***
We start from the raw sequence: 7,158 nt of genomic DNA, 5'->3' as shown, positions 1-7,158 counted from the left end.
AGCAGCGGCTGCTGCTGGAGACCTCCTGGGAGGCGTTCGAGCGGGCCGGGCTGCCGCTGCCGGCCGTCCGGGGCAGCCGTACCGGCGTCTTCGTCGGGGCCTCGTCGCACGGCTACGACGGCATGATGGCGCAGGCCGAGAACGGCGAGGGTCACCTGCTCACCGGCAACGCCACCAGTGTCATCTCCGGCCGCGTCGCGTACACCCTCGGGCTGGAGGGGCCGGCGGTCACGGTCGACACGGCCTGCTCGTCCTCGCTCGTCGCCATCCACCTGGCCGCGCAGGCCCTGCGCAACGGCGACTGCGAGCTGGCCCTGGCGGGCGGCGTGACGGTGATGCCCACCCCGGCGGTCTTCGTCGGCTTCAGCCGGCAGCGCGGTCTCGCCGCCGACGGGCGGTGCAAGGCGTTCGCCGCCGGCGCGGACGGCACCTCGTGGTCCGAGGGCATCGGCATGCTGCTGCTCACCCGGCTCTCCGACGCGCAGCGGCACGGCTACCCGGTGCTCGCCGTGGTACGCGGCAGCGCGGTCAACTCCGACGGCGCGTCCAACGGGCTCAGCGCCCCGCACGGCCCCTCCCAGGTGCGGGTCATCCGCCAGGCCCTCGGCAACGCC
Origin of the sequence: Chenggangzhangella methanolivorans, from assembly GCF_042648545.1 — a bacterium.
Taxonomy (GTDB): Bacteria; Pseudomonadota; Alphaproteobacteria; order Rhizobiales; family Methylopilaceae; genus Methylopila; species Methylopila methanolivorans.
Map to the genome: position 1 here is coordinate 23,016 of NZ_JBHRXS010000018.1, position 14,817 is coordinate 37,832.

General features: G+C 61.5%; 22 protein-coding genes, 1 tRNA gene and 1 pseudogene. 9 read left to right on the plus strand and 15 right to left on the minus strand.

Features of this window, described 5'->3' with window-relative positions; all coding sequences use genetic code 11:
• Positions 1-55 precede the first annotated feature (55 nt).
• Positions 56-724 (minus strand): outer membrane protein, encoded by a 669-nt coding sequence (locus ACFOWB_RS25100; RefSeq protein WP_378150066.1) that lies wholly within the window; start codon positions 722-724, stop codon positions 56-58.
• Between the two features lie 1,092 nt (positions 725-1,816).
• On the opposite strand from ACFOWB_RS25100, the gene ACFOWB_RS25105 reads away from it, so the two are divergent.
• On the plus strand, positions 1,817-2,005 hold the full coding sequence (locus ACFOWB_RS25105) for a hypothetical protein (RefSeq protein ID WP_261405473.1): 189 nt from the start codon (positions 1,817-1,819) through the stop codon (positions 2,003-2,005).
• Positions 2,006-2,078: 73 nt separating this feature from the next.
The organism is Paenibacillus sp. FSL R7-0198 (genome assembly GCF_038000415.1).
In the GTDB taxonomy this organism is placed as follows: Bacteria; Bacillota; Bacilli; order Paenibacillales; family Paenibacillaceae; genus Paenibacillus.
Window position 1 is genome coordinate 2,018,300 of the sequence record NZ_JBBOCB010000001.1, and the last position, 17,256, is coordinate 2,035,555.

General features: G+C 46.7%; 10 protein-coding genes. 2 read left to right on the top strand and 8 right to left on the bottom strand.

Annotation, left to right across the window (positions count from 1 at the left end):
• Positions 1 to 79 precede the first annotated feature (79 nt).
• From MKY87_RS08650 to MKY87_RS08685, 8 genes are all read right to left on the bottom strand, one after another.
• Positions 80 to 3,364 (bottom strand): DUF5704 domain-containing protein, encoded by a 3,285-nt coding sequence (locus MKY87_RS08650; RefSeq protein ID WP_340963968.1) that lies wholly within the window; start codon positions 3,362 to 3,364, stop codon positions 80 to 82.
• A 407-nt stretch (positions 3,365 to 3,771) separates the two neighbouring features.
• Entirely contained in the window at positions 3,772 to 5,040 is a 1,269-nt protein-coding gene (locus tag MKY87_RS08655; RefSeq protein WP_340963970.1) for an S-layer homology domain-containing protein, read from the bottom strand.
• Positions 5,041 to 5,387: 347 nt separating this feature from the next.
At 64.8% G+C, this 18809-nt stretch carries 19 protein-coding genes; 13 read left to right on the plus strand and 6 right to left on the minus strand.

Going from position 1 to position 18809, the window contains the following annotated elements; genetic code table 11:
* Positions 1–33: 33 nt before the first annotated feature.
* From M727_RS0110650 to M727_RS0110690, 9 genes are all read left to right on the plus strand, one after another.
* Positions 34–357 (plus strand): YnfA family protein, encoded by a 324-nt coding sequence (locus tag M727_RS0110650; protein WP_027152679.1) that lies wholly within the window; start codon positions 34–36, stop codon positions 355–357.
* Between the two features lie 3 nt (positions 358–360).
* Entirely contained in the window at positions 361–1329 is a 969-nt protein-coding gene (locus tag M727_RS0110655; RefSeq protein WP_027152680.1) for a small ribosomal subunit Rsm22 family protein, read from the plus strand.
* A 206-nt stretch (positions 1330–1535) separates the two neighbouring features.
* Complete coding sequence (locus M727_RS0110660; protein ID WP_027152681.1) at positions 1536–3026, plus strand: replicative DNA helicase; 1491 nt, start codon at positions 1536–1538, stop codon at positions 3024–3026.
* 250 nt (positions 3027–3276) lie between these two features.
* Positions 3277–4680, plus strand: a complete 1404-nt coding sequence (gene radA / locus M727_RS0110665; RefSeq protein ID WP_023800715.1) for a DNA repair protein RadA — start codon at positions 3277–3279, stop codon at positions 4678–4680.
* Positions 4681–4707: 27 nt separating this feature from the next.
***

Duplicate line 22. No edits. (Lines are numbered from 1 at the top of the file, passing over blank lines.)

• A 407-nt stretch (positions 3,365 to 3,771) separates the two neighbouring features.